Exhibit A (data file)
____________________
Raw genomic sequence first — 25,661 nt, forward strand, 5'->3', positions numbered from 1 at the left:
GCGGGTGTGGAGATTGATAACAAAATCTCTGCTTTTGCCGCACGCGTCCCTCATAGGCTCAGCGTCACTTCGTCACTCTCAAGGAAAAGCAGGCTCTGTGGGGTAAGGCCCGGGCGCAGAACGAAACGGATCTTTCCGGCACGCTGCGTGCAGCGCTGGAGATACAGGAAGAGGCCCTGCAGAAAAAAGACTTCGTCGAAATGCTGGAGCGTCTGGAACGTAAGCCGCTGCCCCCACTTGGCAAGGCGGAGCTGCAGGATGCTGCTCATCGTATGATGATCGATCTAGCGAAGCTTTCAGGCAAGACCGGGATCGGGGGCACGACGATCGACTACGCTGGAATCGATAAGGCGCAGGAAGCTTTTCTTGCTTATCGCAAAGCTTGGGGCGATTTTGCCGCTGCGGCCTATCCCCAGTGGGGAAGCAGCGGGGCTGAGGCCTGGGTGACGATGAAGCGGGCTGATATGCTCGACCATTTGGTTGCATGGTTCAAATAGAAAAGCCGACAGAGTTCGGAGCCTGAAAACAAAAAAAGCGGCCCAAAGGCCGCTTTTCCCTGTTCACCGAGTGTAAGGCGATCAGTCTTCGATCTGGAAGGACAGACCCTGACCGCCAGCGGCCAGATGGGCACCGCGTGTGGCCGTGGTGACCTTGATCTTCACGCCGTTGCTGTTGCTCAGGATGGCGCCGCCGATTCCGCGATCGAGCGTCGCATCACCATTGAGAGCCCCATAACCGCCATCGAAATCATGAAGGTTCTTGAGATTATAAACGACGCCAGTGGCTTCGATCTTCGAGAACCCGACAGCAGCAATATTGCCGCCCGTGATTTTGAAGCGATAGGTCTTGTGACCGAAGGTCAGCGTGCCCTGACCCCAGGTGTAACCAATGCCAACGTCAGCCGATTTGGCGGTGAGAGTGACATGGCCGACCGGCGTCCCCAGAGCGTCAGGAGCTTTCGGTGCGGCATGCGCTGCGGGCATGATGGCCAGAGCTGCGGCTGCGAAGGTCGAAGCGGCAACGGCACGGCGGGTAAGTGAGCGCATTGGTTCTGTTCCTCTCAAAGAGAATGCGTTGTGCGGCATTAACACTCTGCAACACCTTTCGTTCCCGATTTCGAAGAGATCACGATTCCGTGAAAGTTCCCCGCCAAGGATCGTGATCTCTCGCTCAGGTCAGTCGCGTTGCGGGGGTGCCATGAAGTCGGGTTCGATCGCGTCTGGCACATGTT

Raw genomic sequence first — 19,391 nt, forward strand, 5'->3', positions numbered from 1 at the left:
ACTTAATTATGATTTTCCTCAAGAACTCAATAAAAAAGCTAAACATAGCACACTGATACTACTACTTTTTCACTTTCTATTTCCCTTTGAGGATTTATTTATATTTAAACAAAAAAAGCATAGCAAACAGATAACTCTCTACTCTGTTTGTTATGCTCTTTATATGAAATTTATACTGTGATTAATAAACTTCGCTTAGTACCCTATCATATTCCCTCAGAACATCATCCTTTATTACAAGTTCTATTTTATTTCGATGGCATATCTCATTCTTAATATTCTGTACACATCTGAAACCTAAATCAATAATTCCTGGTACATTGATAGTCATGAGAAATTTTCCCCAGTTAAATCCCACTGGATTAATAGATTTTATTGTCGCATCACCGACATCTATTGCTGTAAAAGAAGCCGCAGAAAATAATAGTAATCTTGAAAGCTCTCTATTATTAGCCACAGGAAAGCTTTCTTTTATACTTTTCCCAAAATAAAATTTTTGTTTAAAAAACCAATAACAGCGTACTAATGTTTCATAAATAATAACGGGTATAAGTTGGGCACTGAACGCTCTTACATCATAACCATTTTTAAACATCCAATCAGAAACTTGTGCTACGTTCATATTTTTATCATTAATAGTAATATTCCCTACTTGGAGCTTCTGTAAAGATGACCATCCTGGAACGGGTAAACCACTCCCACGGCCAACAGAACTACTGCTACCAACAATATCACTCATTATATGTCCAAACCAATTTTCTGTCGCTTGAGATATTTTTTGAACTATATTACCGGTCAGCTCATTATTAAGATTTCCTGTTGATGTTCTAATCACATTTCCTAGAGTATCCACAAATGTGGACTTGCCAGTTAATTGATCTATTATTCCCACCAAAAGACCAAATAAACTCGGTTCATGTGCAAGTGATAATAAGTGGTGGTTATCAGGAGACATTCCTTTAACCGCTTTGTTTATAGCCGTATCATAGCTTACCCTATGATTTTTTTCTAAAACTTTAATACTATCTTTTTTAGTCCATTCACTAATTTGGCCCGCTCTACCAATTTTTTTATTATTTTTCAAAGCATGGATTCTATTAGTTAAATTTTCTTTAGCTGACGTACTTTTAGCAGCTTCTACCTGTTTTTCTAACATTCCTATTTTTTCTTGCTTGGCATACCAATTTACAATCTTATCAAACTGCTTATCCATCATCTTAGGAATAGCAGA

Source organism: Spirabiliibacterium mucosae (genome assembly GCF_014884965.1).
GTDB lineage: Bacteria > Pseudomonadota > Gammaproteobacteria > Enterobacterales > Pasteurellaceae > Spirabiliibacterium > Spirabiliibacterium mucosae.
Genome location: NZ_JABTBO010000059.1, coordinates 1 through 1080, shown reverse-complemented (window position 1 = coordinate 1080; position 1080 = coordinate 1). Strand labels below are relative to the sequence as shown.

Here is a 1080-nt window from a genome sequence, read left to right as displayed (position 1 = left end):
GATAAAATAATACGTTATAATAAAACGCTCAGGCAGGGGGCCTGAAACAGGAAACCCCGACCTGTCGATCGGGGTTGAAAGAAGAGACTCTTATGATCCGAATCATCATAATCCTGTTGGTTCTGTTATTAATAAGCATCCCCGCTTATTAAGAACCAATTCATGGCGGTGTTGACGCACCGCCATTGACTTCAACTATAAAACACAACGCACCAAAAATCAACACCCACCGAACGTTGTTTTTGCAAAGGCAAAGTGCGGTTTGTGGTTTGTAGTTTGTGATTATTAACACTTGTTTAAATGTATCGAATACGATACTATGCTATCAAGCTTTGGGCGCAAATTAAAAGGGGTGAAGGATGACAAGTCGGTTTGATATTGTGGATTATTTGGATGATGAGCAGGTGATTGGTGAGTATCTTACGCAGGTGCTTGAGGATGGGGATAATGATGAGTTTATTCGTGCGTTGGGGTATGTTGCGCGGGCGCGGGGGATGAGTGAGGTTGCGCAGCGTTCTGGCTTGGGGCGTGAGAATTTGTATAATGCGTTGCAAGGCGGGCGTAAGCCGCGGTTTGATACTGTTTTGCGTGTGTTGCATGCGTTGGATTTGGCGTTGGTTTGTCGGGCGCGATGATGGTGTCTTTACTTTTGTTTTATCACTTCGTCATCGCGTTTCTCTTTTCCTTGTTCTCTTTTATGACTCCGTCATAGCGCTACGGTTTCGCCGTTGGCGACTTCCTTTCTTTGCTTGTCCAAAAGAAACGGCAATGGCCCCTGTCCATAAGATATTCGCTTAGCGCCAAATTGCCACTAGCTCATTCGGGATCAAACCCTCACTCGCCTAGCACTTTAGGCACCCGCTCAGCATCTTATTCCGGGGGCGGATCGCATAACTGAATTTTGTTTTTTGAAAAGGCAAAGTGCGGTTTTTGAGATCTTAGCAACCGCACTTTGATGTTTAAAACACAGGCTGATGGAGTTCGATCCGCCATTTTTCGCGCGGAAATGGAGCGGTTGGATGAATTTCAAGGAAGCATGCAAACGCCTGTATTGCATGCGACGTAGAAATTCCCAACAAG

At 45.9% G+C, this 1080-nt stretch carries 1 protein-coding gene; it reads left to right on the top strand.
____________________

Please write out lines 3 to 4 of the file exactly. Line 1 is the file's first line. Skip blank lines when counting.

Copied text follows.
Raw genomic sequence first — 19,391 nt, forward strand, 5'->3', positions numbered from 1 at the left:
ACTTAATTATGATTTTCCTCAAGAACTCAATAAAAAAGCTAAACATAGCACACTGATACTACTACTTTTTCACTTTCTATTTCCCTTTGAGGATTTATTTATATTTAAACAAAAAAAGCATAGCAAACAGATAACTCTCTACTCTGTTTGTTATGCTCTTTATATGAAATTTATACTGTGATTAATAAACTTCGCTTAGTACCCTATCATATTCCCTCAGAACATCATCCTTTATTACAAGTTCTATTTTATTTCGATGGCATATCTCATTCTTAATATTCTGTACACATCTGAAACCTAAATCAATAATTCCTGGTACATTGATAGTCATGAGAAATTTTCCCCAGTTAAATCCCACTGGATTAATAGATTTTATTGTCGCATCACCGACATCTATTGCTGTAAAAGAAGCCGCAGAAAATAATAGTAATCTTGAAAGCTCTCTATTATTAGCCACAGGAAAGCTTTCTTTTATACTTTTCCCAAAATAAAATTTTTGTTTAAAAAACCAATAACAGCGTACTAATGTTTCATAAATAATAACGGGTATAAGTTGGGCACTGAACGCTCTTACATCATAACCATTTTTAAACATCCAATCAGAAACTTGTGCTACGTTCATATTTTTATCATTAATAGTAATATTCCCTACTTGGAGCTTCTGTAAAGATGACCATCCTGGAACGGGTAAACCACTCCCACGGCCAACAGAACTACTGCTACCAACAATATCACTCATTATATGTCCAAACCAATTTTCTGTCGCTTGAGATATTTTTTGAACTATATTACCGGTCAGCTCATTATTAAGATTTCCTGTTGATGTTCTAATCACATTTCCTAGAGTATCCACAAATGTGGACTTGCCAGTTAATTGATCTATTATTCCCACCAAAAGACCAAATAAACTCGGTTCATGTGCAAGTGATAATAAGTGGTGGTTATCAGGAGACATTCCTTTAACCGCTTTGTTTATAGCCGTATCATAGCTTACCCTATGATTTTTTTCTAAAACTTTAATACTATCTTTTTTAGTCCATTCACTAATTTGGCCCGCTCTACCAATTTTTTTATTATTTTTCAAAGCATGGATTCTATTAGTTAAATTTTCTTTAGCTGACGTACTTTTAGCAGCTTCTACCTGTTTTTCTAACATTCCTATTTTTTCTTGCTTGGCATACCAATTTACAATCTTATCAAACTGCTTATCCATCATCTTAGGAATAGCAGA